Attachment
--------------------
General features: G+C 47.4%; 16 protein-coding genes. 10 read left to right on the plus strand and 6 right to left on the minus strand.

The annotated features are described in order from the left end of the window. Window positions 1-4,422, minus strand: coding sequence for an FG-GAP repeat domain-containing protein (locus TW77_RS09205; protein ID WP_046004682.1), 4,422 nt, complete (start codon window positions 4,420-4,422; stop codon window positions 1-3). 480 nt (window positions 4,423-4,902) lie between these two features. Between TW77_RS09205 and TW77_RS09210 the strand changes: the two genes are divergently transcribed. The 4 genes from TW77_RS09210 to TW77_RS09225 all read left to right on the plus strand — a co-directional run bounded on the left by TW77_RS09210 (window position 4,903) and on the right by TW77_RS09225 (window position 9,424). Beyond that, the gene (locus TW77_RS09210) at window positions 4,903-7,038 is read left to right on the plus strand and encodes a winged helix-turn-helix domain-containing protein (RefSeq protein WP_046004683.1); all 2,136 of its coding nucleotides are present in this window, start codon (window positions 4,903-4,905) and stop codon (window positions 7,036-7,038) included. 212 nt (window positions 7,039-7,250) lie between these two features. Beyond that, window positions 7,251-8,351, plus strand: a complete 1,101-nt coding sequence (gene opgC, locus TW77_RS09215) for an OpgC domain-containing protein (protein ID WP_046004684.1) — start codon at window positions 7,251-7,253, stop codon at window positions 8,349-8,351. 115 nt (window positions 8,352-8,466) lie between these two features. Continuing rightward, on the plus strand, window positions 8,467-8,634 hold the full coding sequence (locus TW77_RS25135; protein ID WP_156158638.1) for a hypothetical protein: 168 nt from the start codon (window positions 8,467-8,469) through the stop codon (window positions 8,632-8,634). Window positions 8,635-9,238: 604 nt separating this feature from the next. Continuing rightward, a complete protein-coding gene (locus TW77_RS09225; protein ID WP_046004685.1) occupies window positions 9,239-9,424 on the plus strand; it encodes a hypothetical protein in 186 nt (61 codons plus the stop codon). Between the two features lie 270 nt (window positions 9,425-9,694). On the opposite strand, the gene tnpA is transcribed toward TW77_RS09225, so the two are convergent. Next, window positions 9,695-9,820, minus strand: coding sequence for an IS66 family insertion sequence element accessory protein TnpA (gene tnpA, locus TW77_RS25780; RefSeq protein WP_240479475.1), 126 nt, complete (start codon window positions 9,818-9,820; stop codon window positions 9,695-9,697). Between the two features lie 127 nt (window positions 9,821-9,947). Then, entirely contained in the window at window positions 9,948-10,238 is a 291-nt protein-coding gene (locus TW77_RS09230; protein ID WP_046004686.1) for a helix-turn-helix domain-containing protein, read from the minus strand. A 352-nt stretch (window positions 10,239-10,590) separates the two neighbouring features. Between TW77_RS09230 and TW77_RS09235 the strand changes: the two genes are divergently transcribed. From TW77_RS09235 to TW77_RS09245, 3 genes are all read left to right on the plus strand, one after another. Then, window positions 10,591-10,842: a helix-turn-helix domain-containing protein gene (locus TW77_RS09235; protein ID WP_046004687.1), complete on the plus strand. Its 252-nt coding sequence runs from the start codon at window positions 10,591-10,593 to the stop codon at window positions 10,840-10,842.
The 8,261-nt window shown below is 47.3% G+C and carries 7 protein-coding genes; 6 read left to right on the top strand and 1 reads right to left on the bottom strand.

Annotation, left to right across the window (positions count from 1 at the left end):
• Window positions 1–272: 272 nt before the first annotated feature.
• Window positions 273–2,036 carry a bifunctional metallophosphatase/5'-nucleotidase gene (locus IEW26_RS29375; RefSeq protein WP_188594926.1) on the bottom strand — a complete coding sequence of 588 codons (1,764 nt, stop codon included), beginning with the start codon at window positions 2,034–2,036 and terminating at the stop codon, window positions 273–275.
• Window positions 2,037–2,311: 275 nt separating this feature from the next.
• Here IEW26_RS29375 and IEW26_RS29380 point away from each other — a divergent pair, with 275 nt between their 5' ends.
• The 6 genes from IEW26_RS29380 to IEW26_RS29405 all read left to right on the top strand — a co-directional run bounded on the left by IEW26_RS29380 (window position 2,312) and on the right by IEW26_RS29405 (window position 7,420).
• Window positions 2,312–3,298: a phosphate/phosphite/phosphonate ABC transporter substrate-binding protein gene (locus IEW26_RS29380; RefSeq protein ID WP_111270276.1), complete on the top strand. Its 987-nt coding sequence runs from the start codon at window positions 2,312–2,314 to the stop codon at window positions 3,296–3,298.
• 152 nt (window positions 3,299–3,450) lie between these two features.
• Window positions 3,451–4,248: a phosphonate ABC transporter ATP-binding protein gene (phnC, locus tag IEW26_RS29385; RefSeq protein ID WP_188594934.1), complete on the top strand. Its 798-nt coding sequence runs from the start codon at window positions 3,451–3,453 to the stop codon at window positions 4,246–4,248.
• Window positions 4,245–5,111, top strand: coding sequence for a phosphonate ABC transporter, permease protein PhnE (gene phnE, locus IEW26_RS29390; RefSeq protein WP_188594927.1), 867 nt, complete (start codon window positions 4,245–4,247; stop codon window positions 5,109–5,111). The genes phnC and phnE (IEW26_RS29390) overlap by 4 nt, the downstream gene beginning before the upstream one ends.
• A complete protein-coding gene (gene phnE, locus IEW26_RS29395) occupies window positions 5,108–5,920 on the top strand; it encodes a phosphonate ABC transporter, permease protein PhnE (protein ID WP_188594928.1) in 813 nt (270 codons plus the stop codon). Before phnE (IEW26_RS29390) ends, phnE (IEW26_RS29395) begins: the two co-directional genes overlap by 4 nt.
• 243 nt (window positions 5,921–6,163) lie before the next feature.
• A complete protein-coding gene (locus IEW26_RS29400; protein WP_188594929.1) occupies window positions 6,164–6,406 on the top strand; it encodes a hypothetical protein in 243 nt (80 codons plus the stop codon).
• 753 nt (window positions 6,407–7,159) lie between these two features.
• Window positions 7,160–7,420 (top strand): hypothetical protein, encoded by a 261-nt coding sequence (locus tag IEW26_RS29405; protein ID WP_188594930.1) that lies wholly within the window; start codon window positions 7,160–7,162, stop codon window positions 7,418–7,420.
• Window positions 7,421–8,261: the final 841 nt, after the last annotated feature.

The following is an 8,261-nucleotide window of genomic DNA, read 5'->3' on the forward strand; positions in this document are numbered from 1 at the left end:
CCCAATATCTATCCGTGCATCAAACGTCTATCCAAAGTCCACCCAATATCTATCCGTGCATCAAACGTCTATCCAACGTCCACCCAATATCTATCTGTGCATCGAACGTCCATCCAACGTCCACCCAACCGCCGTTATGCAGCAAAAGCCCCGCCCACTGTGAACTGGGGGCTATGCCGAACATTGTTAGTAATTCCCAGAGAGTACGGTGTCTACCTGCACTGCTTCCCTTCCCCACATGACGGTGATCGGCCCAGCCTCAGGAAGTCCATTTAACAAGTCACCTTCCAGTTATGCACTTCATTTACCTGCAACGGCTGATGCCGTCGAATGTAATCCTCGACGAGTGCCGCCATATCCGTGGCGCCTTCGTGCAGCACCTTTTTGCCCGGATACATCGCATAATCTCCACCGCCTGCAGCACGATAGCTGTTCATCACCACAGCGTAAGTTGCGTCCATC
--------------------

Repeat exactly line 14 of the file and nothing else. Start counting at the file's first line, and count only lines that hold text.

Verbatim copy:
• A complete protein-coding gene (gene phnE, locus IEW26_RS29395) occupies window positions 5,108–5,920 on the top strand; it encodes a phosphonate ABC transporter, permease protein PhnE (protein ID WP_188594928.1) in 813 nt (270 codons plus the stop codon). Before phnE (IEW26_RS29390) ends, phnE (IEW26_RS29395) begins: the two co-directional genes overlap by 4 nt.